517bf-img_0884Just over a year ago, I came out as Bisexual to those who know and love me and then on social media. For the sake of Christian connection, I put myself back in the closet so to speak in order to avoid hard conversations, criticism, isolation and potential loss of relationship. In doing so, I became judgemental, defensive, angry and isolated. I ended up perpetrating all of the things I was afraid of happening to me to others.

Friends and family tried to reach out and be close with me. They called, texted and emailed regularly. I shut them out. I kept telling myself “they won’t understand” which really meant “they won’t accept me”. What I was forgetting is that many of these people already love and accept me…what’s more, is many of them suspected I was struggling with something that was bigger than my anxiety.

I’ve been a part of The Gay Christian Network for almost three years now, to learn more about them click here. At GCN, I’ve found people on all sides of “The Great Debate” as they call it. There’s a spectrum from allies and parents of LGBTQ+ believers to married and committed same gender couples. There’s opposite gender couples in mixed orientation marriages trying to make it work. There’s celibate Christians who take a literal approach to scripture. And there’s dating LGBTQ+ Christians who take a more liberal approach to scripture.

Here’s what isn’t there….judgement. There’s no inquisition. No need to defend one’s existence or choices.

There’s room to ask questions, find answers from all sides and chew on the heady stuff with Jesus. There’s many resources for scriptural analysis for both Side A (Same Gender Marriage) and Side B (Celibacy). There’s resources on how to have the conversations that are hard. Theres a community full of love and support.

What does that leave me with? Hope. Hope for reconciliation between the marginalized and the church at large. Hope for me, that I have a place to fit without feeling like a leper or having to have it all figured out. Hope for the kids that are holding back from relationship with Jesus because “Christians hate gays”.

I would love to have a discussion about how to support people who are marginalized rather than how to support that my existence (as someone who is Bisexual and a Christian) is okay with God.

I’ve chosen to remain silent for the last year because I’ve not wanted to argue. I don’t want to defend myself when people say “it’s not who you are”, “God didn’t create you this way” and so many things that are meant to be encouraging but really aren’t.

If you’d like to know more, I can hook you up with some resources:

The Great Debate-Side A and Side B
Kevin Garcia, LBGTQ Speaker and Writer, Lover of Jesus
My Personal Hero, Vicky Beeching +Vicky Beeching
Believe Out Loud, and movement removing the stigma for LGBTQ+ Believers +Believe Out Loud
Matthew Vines and I are not on the same page, but here it is anyway. I take more of a Side B approach. +Matthew Vines

Feel free to share and comment. If comments are hateful, they will be deleted. Let’s move forward in love and respect.

Since the original publishing of this article, many hurtful and vehement comments have been made regarding LGBT hate crimes. Hate crimes are never okay. They are never God’s judgement on people. Reading the Bible, we see that Jesus took the full wrath of God against sin on himself when he was nailed to the cross. To say that God is doling out punishment on people for simply existing as an LGBT person (even though I personally don’t believe it’s a sin), is to limit the power of Christ’s atonement. There’s nothing we can add to make that payment more complete.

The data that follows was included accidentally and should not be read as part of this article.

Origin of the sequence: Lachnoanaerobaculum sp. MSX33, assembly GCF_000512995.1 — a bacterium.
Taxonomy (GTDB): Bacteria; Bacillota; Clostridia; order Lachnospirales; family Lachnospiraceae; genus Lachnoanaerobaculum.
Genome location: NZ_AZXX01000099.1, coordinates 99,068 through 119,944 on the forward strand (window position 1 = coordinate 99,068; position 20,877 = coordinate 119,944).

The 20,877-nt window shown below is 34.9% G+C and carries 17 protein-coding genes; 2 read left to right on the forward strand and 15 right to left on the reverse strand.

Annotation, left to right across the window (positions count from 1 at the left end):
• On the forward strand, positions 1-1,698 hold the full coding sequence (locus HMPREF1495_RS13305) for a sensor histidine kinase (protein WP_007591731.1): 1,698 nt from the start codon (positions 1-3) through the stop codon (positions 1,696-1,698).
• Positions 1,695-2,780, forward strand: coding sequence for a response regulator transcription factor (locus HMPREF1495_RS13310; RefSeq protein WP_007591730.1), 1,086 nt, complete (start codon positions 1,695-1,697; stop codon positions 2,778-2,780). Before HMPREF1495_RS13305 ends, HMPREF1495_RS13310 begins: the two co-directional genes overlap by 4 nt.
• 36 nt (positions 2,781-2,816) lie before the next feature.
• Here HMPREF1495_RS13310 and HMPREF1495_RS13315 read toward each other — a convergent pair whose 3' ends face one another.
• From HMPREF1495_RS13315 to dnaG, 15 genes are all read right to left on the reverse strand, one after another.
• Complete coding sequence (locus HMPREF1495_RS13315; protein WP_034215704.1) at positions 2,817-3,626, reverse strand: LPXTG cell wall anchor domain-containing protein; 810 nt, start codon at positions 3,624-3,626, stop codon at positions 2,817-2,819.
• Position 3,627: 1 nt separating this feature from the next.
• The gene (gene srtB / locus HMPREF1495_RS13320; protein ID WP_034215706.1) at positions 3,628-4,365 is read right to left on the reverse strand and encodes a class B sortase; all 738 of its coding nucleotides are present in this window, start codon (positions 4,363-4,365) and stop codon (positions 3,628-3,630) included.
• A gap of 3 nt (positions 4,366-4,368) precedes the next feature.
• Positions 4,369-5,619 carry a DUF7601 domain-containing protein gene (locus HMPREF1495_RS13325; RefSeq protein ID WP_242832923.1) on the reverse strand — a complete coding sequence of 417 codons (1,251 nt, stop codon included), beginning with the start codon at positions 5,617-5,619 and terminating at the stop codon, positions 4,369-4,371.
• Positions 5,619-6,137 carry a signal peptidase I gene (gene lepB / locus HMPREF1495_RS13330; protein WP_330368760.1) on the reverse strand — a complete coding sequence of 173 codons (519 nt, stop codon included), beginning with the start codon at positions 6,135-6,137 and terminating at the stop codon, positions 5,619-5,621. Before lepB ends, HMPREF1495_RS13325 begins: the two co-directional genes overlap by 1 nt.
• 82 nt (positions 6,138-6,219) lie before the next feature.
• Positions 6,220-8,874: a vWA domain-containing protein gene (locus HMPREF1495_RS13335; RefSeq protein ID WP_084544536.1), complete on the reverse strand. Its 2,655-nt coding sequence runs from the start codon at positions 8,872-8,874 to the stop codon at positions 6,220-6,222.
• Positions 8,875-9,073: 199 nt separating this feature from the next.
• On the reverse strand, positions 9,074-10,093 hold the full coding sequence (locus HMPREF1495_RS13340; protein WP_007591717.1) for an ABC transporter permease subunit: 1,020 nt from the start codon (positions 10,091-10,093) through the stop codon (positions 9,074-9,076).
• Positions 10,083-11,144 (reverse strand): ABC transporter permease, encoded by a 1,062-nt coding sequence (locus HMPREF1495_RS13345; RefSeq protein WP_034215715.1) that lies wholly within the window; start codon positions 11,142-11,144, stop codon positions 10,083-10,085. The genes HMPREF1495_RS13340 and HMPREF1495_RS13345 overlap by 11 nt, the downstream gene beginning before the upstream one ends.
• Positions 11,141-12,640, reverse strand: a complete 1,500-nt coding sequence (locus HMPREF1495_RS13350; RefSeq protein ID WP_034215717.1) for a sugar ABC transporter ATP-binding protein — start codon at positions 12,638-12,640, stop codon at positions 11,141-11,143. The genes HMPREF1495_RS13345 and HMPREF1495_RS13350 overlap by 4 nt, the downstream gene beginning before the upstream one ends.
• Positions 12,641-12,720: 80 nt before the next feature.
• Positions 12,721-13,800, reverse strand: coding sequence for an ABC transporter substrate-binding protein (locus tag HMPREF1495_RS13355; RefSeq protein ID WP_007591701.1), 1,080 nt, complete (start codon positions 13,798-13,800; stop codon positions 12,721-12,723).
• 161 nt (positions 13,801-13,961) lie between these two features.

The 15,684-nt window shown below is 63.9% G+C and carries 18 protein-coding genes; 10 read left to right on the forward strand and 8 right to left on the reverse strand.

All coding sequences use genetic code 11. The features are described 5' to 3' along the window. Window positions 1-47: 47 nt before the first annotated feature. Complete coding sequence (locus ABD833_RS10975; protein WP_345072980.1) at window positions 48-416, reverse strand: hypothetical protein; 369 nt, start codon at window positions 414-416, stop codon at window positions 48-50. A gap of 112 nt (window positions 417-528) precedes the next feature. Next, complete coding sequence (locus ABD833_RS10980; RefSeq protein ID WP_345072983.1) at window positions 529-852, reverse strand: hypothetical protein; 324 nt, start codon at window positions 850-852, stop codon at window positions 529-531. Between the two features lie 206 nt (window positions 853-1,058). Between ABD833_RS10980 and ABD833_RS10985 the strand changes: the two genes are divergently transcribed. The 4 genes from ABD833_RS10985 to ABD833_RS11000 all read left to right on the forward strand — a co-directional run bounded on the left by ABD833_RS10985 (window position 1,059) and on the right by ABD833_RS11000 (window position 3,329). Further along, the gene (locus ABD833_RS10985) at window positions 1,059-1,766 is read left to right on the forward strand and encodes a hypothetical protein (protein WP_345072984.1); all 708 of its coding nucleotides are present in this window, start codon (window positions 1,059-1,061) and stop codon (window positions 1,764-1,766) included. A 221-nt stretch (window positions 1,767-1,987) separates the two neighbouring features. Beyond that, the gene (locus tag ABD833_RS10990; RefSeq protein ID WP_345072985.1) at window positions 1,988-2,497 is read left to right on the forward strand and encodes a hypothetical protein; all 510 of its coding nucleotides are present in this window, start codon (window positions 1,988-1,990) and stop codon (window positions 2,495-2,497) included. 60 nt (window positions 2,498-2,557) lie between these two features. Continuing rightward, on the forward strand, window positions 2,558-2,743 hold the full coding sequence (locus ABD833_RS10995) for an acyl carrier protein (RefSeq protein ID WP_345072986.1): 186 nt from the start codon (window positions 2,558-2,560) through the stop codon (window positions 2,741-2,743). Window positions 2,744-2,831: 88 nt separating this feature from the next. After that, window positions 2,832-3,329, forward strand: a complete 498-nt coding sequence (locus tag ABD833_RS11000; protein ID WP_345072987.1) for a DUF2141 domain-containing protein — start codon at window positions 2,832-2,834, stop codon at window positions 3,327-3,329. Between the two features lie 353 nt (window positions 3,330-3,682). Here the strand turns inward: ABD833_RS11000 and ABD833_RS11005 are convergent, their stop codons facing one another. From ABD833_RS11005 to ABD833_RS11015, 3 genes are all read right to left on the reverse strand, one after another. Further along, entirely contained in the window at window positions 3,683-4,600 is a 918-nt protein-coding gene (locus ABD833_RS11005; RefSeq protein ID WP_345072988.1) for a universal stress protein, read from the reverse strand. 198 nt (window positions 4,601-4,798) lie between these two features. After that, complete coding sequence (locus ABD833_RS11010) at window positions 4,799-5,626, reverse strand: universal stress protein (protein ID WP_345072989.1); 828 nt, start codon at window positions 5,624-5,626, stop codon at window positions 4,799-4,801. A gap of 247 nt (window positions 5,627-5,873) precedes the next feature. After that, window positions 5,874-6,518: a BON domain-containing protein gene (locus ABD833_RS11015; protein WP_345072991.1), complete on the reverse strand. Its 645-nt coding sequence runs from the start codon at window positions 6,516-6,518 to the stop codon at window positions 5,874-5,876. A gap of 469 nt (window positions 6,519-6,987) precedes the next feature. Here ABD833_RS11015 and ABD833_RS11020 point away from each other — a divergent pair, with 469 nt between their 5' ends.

“Jesus paid it all, all to him I owe, my sin was but a crimson stain, he washed it white as snow.”

~Cheryl

I’m Still Here

I’ve been MIA for over a week from my blog. I would like to provide you with some grand explanation as to why. Perhaps I was on an adventure and did not have access to wi-fi–is that even a thing anymore? Perhaps I was so engrossed in PokemonGo that I failed to engage with reality beyond work, eating and sleeping. Perhaps I was writing my next big masterpiece.

Reality is I am sick. I have always been sick, and unless God sees fit to heal me completely, I will always be some measure of sick. Like so many other great people, I suffer from mental illness. This past week my victories have been getting out of bed, having a bath and eating healthy food. Getting out of bed before 1pm is a triumph. Calling in sick to work, because I am physically sick as a result of my mental health issues, I feel guilty. I feel guilty that I am sitting at home feeling like my life is a huge struggle.

I know I have it better than others. The sickness in my brain tells me that I’m a failure, it tells me that I am a quitter, that I am letting people down, that I should just be able to be happy–because I can’t there’s something fatally wrong with me. IMG_1098
What set it off this time? You think it would be a tragedy. The world’s events certainly do impact my mood. Day after day there is a headline of needless violence and hatred. People are killing one another, they are supporting hateful politicians and care more about where people pee than the poor and the dying. That’s not what did it.

What did it was good news. You see, I received a letter that I made the Dean’s List this past year at University. I had no one to celebrate with because I either pushed people out literally or they ghosted me when I came out publicly as bisexual. I’ve been feeling and grieving the loss of close  relationships for the past four months, but I’ve been keeping busy. It was easier when I was busy.

I do not really have a point with this post. I want to let people into the struggle. If you feel gloomy and dark and all alone, reach out. There is always someone to listen. Getting the thoughts out there prevents them from consuming us and spiralling out of control.

You are loved. You are needed. You will overcome.

~Cheryl